Number 16 was a wee bit of a cheat really as it was Asterix and the Pechts, a very slim volume. Did you ever read the Asterix books when you were wee? I didn’t read as many as I would have liked because back in the dim distant days when kids were allowed to wander around on their own, I used to go to the library and at that time you were only allowed to take two books out at a time, and if I borrowed an Asterix or Tin Tin book I got more than a bit of a hard stare from my mother when I got home.

She expected me to bring back real books from the library. Strangely she didn’t mind at all when my older brother borrowed Tin Tin and Asterix books, yet another sign of her favouritism?! At least that meant that I could get to read them too.

Anyway the English version of the Asterix book is called Asterix and the Picts. I read Asterix and the Pechts which has been translated into Scots, it’s a good laugh. You can read about it here. And you can see more images from it here.

Swallows, Deer and Garden Update

I was showing my sister around our new place today and we were looking at the garden from the kitchen when we suddenly realised that there were birds swooping and circling all around the garden. The swallows have arrived, they definitely weren’t here yesterday. What is that saying? something like – one swallow does not a summer make. Well umpteen of them were swooping, in fact in Scots you could say that there was a wheen o’ them, meaning a lot. I suppose that means that it is really summer, but not going by today’s weather it wasn’t!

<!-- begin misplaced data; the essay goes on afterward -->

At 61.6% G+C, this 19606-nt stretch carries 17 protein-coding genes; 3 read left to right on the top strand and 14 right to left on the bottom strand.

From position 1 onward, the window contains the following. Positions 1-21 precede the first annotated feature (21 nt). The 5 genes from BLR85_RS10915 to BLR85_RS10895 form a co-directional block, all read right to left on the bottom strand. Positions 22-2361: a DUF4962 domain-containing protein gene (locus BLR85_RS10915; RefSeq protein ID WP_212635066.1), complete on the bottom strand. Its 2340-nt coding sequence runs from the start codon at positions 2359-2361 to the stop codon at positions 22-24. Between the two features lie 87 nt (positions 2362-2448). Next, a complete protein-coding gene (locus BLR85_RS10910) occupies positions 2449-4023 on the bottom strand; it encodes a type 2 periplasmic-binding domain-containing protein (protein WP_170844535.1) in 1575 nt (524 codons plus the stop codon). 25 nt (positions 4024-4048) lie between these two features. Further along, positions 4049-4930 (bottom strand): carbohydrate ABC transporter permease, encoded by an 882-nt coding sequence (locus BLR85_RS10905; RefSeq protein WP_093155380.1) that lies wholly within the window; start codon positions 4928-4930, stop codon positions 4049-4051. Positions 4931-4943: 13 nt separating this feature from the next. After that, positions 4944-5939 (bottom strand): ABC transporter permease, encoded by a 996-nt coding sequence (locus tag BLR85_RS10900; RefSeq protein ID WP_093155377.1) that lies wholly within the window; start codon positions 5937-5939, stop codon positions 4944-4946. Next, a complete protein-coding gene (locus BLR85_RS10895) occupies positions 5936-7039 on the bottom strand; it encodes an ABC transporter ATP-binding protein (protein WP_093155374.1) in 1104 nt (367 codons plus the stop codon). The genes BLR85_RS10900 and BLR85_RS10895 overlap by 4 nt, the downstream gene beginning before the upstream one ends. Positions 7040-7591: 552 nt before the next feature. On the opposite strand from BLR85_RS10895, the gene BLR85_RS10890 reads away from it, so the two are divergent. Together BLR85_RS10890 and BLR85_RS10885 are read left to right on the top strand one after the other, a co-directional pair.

Unfortunately they move too fast to get a photo of them, but a few hours later I was upstairs, still trying to unpack books and find places for them, when I realised that a deer was walking very close to our garden fence, I rushed to get the camera and was lucky that it was in no hurry to move on. Then I spotted another one following the first one. We’re certainly more rural here than in our old place.
Deer 2
The one above was a bit of a contortionist so it looks really weird. But the photo below looks more normal, I’ve seen more deer than ever before this year, often just standing in fields or lying down in the sun by the edge of fields.
Deer 1

I was thrilled to bits to see them but I suppose I’ll eventually get blase about them.

And here are some garden update photos. I’ve been busy trimming the grass edges and I’ve used the excess turf to make an oval in the grass, roughly the shape and place that I want to put a rockery, eventually. That’s going to be a long term project. You can see that I’ve begun to put the bones of the garden in place, in the shape of small trees. It’s beginning to feel like a garden already.
garden 1

The photo below is of the garden beyond the circle, we have decided to put some sort of structure on those concrete blocks, probably a summerhouse as that was what was there before, it’ll make a nice focal point. I suppose I should have taken my washing line down!

garden 2

Beyond the fence is the land where the deer were walking.

I’ve just looked up that quote and it turns out it was Aristotle who said it.

Mixter, maxter